1. I use the Blake Snyder "Beat Sheet" to outline my novel, from his book SAVE THE CAT.
2. I write the first scene; what the main character wants, what is keeping them from getting what they want, their attempt to overcome the obstacle, and how they are thwarted from their goal (most of the time they are thwarted, once in a while I let them get what they want). I follow the scene with the hook for the next chapter, always related to the scene I just wrote. That's Chapter One. The next scene and hook is Chapter Two, etc., etc., until the book is done.
2. I don't worry about the words at all. Once in a great while I will write out part of a scene the way it will be in the final draft, but most of the time the writing is absolutely awful, filled with showing instead of telling.
3. I cut what doesn't work. If a scene doesn't move the plot forward, it's gone.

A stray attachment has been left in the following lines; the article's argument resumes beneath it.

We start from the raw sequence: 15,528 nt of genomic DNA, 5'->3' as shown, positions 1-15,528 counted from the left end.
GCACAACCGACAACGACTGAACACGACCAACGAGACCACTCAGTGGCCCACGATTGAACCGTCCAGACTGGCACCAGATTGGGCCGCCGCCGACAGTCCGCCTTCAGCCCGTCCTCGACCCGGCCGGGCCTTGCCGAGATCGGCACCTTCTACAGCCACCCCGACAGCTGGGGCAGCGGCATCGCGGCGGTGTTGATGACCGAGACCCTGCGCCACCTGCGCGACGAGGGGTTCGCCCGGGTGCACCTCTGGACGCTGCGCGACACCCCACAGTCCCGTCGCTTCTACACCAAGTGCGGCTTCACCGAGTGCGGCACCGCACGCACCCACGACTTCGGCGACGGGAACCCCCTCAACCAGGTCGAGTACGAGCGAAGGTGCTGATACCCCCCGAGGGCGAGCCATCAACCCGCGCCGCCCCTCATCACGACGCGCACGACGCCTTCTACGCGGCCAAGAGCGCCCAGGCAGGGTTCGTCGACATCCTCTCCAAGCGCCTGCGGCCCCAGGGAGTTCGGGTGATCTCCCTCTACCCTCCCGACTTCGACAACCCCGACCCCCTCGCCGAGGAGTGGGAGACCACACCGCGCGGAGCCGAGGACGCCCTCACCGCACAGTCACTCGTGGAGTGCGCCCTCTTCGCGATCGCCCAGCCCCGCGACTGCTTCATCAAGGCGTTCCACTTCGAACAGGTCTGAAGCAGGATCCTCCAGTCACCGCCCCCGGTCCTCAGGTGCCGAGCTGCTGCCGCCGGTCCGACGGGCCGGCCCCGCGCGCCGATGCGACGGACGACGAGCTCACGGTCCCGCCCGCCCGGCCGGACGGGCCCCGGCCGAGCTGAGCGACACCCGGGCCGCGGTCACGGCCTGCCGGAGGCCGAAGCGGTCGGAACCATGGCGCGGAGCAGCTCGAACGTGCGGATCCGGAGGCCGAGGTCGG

Essentially I end up with a super chubby outline. I don't write from my first draft. I open a new document and only refer to the first draft as I write out each chapter, scene by scene.
My first draft helps me by nailing down the plot, sub-plots, and character development, all the difficult stuff, before I am actually writing. This keeps me from wasting time going down rabbit holes. The first draft I just finished is only 17,000 words, but when shown instead of told, it will easily end up at 70,000 - 80,000 words, perfect for my YA series.
What do your first drafts look like? Do you create a skeleton to build on, or a bloated monster you have to to cut?